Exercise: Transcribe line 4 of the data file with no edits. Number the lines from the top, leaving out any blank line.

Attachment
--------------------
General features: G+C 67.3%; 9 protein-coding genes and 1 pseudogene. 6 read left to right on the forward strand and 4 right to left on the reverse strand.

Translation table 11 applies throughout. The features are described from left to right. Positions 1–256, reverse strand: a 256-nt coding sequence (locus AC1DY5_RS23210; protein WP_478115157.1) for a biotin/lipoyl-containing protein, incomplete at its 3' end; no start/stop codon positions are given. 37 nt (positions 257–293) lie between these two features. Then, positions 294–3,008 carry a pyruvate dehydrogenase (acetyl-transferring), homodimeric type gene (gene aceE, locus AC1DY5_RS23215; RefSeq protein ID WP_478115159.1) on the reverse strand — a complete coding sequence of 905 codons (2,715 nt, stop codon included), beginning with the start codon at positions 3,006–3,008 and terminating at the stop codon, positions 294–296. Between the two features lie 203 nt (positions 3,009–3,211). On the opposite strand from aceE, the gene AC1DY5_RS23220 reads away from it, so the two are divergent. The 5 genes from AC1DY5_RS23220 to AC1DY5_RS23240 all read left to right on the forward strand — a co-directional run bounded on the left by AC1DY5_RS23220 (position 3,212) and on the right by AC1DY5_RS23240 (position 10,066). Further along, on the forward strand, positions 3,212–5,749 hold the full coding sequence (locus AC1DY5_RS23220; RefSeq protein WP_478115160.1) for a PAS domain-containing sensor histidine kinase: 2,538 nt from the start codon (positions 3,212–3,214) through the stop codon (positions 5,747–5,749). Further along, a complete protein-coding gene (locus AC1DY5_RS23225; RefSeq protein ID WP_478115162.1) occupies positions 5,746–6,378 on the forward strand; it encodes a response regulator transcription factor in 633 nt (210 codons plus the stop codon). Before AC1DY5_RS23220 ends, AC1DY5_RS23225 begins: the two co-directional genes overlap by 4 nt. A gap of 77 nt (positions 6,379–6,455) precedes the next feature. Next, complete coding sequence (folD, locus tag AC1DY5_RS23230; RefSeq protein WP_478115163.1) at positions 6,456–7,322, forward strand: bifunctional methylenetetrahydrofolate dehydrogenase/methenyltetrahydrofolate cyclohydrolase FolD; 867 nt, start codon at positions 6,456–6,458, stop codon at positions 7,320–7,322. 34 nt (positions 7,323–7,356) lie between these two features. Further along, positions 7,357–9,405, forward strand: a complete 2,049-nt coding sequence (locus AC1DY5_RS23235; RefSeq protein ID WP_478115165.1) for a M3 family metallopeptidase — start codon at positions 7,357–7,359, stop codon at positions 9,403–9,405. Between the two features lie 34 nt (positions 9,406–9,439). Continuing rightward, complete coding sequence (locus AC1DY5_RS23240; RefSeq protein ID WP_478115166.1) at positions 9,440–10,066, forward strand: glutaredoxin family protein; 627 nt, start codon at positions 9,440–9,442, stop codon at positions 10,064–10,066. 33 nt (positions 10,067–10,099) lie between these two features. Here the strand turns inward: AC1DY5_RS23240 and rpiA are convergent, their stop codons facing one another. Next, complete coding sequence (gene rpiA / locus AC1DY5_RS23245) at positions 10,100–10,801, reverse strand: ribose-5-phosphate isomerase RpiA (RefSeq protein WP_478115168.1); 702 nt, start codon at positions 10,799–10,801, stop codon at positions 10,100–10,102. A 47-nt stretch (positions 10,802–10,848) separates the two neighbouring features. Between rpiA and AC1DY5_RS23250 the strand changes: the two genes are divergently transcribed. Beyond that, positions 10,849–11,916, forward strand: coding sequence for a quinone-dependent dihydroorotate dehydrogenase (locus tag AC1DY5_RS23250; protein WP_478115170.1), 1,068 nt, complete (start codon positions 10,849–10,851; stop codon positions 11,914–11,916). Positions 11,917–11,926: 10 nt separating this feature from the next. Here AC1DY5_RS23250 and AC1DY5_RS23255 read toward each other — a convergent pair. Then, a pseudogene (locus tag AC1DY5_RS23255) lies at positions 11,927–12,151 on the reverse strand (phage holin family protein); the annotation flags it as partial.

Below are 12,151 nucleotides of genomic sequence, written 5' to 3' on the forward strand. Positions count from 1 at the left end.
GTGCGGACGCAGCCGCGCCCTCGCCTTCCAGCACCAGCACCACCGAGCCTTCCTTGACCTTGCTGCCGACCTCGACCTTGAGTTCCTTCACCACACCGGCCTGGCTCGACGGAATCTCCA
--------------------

GTGCGGACGCAGCCGCGCCCTCGCCTTCCAGCACCAGCACCACCGAGCCTTCCTTGACCTTGCTGCCGACCTCGACCTTGAGTTCCTTCACCACACCGGCCTGGCTCGACGGAATCTCCA